Your Excellency,

We, the undersigned organizations, write to urge your delegation to support the establishment by the UN Human Rights Council during its 30th session of an independent, international mechanism to document violations committed by all parties to the armed conflict in Yemen since September 2014, in line with the key recommendation made by the UN High Commissioner for Human Rights in a report released on 11 September, 2015.      

In this regard, we urge your delegation to support the goals and objectives of the draft resolution tabled under Item 2 by the Netherlands,[1] and in particular its request for the Office of the High Commissioner for Human Rights (OHCHR) to dispatch a UN mission to report on the human rights situation in Yemen with a view to establishing the facts and circumstances surrounding any violations of international human rights and humanitarian law committed. We strongly believe that such a mechanism would send a clear message to all parties that they should respect their international legal obligations to protect civilians and other non-combatants.

We are aware that Saudi Arabia, on behalf of the Arab Group, and Yemen have also tabled a draft resolution on the same situation under Item 10.[2] Regrettably, this draft resolution lacks any reference to an international mechanism to document abuses. A resolution without  a  robust follow-up mechanism to monitor the current situation in Yemen is wholly inadequate.

Since the Council adopted its last resolution on Yemen on 25 September, 2014, warring parties have committed serious violations of international humanitarian law and abuses of human rights. The Saudi-led coalition has conducted indiscriminate and disproportionate airstrikes that have killed and wounded scores of civilians and destroyed numerous civilian objects. Coalition member have failed in their duty, under international law, to effectively investigate suspected violations.  Houthi and allied forces as well as anti-Houthis armed groups have also repeatedly violated international humanitarian law including by launching rockets indiscriminately into civilian populated areas in southern Yemen and across the border in Saudi Arabia, mistreating persons in custody, and recruiting children for their forces.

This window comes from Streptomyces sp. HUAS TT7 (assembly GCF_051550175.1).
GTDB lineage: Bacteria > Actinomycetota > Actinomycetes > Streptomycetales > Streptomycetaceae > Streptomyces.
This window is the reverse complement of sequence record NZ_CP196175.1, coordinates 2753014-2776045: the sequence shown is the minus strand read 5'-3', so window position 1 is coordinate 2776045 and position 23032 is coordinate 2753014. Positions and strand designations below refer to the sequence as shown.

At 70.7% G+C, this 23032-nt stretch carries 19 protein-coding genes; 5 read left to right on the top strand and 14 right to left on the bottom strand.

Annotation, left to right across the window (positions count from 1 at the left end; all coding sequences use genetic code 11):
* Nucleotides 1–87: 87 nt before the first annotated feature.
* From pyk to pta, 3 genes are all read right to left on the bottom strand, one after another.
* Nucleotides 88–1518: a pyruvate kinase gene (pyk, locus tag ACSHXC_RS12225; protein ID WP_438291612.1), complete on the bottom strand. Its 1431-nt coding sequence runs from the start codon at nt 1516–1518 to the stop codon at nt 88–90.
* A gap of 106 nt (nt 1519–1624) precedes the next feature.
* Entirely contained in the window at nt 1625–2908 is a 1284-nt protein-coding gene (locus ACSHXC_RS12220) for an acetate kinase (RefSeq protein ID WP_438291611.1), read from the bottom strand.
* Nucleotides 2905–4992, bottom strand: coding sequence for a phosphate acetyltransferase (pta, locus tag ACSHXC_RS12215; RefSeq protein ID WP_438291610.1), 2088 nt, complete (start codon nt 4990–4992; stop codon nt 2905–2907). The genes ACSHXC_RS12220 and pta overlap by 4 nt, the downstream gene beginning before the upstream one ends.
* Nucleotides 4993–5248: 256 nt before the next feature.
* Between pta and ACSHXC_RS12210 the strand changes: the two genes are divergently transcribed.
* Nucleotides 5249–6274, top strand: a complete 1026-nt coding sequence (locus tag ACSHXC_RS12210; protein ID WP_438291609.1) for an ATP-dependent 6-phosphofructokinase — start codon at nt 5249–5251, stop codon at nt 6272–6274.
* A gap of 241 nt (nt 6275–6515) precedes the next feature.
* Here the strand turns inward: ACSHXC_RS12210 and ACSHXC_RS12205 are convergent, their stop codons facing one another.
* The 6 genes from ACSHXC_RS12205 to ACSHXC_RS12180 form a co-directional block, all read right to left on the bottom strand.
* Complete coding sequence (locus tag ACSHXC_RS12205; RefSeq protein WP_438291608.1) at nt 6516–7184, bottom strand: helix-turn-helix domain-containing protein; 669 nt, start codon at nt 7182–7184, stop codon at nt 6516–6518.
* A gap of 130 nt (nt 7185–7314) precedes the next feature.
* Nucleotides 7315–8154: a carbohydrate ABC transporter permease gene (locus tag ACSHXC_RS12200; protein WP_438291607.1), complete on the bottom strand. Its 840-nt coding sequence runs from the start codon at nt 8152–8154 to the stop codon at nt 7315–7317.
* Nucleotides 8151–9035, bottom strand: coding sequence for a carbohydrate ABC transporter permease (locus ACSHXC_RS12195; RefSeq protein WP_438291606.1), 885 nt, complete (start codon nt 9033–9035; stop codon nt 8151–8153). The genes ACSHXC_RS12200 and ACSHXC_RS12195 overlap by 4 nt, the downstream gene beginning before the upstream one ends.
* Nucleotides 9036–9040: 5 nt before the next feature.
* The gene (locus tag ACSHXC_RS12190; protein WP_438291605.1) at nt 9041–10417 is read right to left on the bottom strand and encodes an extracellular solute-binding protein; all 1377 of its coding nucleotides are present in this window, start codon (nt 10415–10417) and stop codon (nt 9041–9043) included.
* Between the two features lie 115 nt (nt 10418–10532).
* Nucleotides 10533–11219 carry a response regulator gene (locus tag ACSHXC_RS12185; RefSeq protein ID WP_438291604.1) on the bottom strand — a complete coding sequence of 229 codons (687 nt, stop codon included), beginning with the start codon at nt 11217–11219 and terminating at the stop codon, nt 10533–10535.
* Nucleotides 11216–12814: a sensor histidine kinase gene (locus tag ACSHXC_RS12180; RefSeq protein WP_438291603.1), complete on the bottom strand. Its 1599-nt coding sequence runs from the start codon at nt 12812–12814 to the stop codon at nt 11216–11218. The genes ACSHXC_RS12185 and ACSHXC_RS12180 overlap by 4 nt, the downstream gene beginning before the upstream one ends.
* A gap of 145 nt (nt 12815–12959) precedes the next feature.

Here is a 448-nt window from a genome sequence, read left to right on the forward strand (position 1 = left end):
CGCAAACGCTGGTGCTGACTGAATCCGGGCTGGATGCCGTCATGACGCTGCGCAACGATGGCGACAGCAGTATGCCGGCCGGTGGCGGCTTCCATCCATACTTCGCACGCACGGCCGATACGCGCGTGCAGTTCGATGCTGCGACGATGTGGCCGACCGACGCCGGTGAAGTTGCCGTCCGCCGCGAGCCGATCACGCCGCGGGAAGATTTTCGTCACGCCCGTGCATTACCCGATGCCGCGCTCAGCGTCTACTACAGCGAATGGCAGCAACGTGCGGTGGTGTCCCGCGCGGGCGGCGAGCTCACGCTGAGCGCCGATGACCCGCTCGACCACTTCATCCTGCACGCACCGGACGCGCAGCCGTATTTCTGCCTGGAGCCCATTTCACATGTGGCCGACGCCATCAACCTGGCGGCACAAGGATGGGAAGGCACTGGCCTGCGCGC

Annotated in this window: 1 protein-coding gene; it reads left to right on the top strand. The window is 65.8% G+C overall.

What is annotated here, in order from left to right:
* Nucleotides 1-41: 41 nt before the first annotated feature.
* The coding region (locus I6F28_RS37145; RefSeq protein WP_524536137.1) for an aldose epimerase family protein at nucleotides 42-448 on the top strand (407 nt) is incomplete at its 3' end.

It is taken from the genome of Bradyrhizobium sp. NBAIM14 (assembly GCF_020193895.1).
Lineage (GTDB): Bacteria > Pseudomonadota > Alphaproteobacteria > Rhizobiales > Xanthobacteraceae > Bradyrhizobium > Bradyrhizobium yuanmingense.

In this context, we strongly believe that an independent, international mechanism that would document abuses by all sides would firmly signal to the parties their obligations to abide by international law and potentially deter further abuses. If the United Nations main political human rights body does not act in the face of ongoing abuses by the parties in Yemen, it is failing in its responsibility to help protect the Yemeni people from harm.

Yours faithfully,

 

African Centre for Democracy and Human Rights Studies (ACDHRS)

Algeria League for Defense of Human Rights

Amnesty International

Arab Coalition for Sudan

Arab Programme For Human Rights Activists

Arab Network for Human Rights Information

Asian Legal Resource Centre

Arab Organisation for Human Rights – Libya

Cairo Institute for Human Rights Studies

CIVICUS World Alliance for Citizen Participation

Committee for the Respect of Liberties and Human Rights in Tunisia

East and Horn of Africa Human Rights Defenders Project

Egyptian initiative for Personal Rights

FORUM-ASIA - Asian Forum for Human Rights and Development

Forum for Economic and Social Rights – Tunisia

Gulf Civil Society Association Forum

Human Rights Watch

International Federation for Human Rights (FIDH)

International Service for Human Rights

War Child UK


[1] Draft resolution A/HRC30/L.4, Situation of human rights in Yemen, Netherlands.

[2] A/HRC30/L.1, Technical assistance and capacity-building for Yemen in the field of human rights, Saudi Arabia (on behalf of the Group of Arab States) and Yemen.